AJC investigative reporter Alan Judd talks about his upcoming story. (Video edited by Elissa Benzie)

Criticized for secrecy, parole board to give crime victims a say

Georgia’s parole board, criticized for secretly pardoning violent criminals and sex offenders, adopted major policy changes Tuesday, inviting unprecedented scrutiny of at least some of its operations.

Beginning next month, the State Board of Pardons and Paroles will notify crime victims and prosecutors when a sex offender or other violent felon applies for a pardon, including those restoring the right to possess firearms. For decades, the agency has kept the existence of such applications confidential, and prosecutors and victims could not learn about pardons until after the fact. From now on, they’ll be offered a chance to weigh in before the board acts.

The parole board also decided Tuesday to impose new restrictions on pardon applications from registered sex offenders. The board historically has considered pardon requests only if sex offenders have been out of prison or off probation for at least five years. Tuesday’s vote extended the waiting period to 10 years.

These changes take effect in 30 days, barring a legal challenge. The General Assembly is likely to consider more changes when it convenes next month.

The board acted after months of critical examinations, including a series of investigative articles in The Atlanta Journal-Constitution.

The Journal-Constitution reported that the board restored firearms rights for more than 1,400 felons between 2008 and 2013. In 2013 alone, the board granted 666 pardons that restored gun rights, a tenfold increase from six years earlier. At the same time, the proportion of violent criminals, including sex offenders, regaining gun rights increased from 6 percent in 2008 to 31 percent in 2013.

The newspaper also examined the secrecy that shrouds most of the board’s deliberations; the board routinely refuses to release documents explaining its decisions, even to law enforcement authorities. Documents submitted to the board are deemed “state secrets.”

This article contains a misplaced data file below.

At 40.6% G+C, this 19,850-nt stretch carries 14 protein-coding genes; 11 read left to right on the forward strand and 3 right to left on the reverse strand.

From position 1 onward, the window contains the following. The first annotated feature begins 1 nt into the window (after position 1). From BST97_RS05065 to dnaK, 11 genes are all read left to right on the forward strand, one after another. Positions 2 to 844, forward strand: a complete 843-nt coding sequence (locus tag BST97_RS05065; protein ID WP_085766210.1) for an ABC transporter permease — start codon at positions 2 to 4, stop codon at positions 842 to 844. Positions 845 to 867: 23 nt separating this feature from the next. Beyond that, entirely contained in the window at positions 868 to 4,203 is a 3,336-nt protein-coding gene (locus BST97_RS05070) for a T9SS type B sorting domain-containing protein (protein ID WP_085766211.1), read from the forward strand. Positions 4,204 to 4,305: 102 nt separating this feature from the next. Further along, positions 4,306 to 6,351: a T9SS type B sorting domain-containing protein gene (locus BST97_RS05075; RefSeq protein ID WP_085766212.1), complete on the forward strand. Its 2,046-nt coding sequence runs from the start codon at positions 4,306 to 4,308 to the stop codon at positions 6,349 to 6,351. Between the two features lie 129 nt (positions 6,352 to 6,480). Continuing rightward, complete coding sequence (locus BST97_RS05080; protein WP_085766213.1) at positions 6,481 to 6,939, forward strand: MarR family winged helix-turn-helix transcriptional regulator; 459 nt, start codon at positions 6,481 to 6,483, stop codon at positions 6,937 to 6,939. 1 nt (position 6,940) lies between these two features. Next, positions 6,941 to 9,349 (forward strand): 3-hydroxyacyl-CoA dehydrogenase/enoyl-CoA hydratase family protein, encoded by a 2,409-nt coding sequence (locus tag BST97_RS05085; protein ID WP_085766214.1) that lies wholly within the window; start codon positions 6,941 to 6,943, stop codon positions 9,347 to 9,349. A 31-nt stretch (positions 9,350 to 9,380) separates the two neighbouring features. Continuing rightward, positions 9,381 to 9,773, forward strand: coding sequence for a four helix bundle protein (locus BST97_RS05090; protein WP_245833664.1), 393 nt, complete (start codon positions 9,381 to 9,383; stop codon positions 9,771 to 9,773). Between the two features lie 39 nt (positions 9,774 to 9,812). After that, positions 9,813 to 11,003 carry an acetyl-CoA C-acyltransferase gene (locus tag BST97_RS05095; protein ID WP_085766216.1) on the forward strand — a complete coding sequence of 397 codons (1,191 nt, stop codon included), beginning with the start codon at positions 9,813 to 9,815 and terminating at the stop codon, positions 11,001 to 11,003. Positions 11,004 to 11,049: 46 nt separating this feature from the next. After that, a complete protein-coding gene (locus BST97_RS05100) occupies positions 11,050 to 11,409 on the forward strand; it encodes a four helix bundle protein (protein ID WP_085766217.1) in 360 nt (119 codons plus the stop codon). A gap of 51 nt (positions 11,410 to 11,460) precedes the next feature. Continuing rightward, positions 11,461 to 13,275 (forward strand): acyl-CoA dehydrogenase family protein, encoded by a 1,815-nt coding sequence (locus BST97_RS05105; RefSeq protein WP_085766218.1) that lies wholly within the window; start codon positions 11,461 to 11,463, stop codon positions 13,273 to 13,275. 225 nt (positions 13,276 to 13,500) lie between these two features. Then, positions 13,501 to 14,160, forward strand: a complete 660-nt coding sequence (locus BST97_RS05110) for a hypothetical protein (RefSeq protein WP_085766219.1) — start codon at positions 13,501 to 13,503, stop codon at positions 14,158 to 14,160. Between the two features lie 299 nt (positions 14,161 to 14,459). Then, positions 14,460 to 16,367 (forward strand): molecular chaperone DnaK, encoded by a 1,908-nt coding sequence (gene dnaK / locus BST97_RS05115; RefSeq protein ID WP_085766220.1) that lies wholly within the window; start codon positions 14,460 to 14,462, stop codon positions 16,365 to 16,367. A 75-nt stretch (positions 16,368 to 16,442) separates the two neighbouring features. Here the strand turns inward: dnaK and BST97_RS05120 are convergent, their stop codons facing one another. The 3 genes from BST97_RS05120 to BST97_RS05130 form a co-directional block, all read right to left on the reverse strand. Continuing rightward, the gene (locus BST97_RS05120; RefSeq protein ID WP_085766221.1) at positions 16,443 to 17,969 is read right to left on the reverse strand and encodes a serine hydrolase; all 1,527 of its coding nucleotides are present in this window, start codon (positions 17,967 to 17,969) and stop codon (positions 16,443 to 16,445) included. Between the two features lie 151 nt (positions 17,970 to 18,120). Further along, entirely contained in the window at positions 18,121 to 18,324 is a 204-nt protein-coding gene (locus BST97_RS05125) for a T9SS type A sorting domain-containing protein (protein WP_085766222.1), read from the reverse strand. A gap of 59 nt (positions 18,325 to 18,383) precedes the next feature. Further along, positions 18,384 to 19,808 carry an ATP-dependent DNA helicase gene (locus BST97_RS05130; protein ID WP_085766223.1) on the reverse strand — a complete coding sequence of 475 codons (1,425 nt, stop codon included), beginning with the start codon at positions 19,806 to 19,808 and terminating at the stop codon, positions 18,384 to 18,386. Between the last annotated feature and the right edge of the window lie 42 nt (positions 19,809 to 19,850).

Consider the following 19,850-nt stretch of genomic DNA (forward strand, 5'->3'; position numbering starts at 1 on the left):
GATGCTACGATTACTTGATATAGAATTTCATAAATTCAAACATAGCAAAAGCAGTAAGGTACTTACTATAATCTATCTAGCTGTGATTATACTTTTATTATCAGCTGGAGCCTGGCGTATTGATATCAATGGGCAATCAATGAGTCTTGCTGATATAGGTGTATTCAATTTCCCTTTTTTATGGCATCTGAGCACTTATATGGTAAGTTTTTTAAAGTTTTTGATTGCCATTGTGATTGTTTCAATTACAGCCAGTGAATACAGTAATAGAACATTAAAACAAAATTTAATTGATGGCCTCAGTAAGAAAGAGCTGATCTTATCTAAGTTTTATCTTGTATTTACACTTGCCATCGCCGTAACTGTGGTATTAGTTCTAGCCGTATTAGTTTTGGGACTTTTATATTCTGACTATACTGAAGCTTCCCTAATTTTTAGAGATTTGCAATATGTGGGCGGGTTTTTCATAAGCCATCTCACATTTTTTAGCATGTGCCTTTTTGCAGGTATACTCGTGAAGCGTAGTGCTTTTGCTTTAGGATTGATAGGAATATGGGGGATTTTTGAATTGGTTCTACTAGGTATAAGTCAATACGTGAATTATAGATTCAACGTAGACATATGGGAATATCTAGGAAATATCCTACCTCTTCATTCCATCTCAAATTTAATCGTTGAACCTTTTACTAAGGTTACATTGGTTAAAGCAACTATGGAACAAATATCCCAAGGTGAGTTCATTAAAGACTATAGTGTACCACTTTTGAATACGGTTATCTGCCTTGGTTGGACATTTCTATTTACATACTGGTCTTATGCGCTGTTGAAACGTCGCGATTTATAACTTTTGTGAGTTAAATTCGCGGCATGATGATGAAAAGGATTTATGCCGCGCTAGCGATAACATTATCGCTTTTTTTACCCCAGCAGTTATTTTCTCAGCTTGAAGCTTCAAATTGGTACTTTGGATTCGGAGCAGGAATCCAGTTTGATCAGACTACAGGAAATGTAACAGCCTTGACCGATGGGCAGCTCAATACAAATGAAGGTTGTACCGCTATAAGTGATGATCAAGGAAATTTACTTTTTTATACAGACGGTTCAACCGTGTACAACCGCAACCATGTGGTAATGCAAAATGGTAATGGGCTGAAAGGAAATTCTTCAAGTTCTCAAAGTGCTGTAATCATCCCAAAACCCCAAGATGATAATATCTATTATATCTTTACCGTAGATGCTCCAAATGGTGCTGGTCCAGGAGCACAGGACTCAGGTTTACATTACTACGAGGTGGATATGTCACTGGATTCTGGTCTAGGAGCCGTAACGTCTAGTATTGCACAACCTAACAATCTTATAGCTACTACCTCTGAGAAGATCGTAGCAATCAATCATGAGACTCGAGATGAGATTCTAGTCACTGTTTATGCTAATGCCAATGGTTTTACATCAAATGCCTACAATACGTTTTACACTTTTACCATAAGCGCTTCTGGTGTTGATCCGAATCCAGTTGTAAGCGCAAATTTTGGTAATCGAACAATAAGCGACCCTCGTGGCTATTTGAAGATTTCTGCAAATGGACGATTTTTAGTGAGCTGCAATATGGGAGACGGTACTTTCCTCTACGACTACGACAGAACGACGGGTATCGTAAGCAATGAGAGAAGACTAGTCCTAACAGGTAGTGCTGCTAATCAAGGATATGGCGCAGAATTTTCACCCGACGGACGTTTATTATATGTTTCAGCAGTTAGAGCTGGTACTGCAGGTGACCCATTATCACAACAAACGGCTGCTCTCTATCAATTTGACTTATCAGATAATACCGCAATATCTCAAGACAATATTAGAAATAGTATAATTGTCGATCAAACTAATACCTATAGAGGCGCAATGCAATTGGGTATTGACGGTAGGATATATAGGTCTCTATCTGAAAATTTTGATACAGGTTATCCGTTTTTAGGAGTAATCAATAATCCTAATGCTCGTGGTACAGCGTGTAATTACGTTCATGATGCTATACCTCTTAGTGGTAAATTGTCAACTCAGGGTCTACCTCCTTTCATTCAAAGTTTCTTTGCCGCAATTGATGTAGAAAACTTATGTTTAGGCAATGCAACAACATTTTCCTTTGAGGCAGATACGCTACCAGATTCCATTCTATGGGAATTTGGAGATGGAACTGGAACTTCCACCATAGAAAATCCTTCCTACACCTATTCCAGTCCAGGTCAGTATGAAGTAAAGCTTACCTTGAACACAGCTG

Further, the Journal-Constitution found that the board’s pardons of sex offenders could have unintended consequences; a state appeals court is considering whether a pardon automatically removes felons from the state’s sex offender registry. The case arose after the board issued a pardon — a statement of official forgiveness — last year to a Savannah man convicted of aggravated sodomy of a 6-year-old girl.

“That was a game changer,” Michael Nail, the parole board’s executive director, said in an interview. With the Court of Appeals case pending, Nail said, the board’s staff sought ideas from victims’ advocates, judges, prosecutors and others about handling pardons for sex offenders.

“It wasn’t done in a vacuum,” Nail said. “It was a deliberative process.”

When victims and prosecutors receive notice of pardon applications, they will have 10 days to respond. That’s a tight deadline, officials acknowledge.

“There’s nothing that says we can’t go back and add to it,” Nail said. But “we’ve got to keep the process flowing.”

The agency has also added several new requirements for felons applying for the restoration of gun rights. They will have to write a statement explaining why they want to regain firearms rights, and parole officers will interview them in person. Sex offenders seeking their gun rights will have to undergo a psychological evaluation and pass a lie detector test.

The changes approved Tuesday apparently will not satisfy the agency’s critics.

“I do think that’s a step in the right direction, but it’s important that the General Assembly look at codifying some changes in the law,” said state Rep. Kevin Tanner (R-Dawsonville). He said he still plans to introduce a bill that would repeal many provisions in state law that enable the board to act mostly in secret.

Just as victims and prosecutors should be told of pardon applications, Tanner said, the public should be able to review the factors behind the board’s decisions.

“There needs to be some kind of written decision issued for public scrutiny,” he said. “There has to be a degree of transparency in any government function.”

Tanner took an interest in the board after it refused to explain its decision last summer to cancel the execution of Death Row inmate Tommy Lee Waldrip, convicted of a 1991 murder in Dawson County. Judges, he said, issue written rulings in criminal cases, while the parole board releases no documents explaining its decisions.

During their meeting Tuesday, board members said almost nothing about the relative merits of transparency or confidentiality in their proceedings. James Mills, the vice chairman, came the closest to addressing the issue when he noted that by requiring notification to prosecutors and victims, the board was “making this process even better.”

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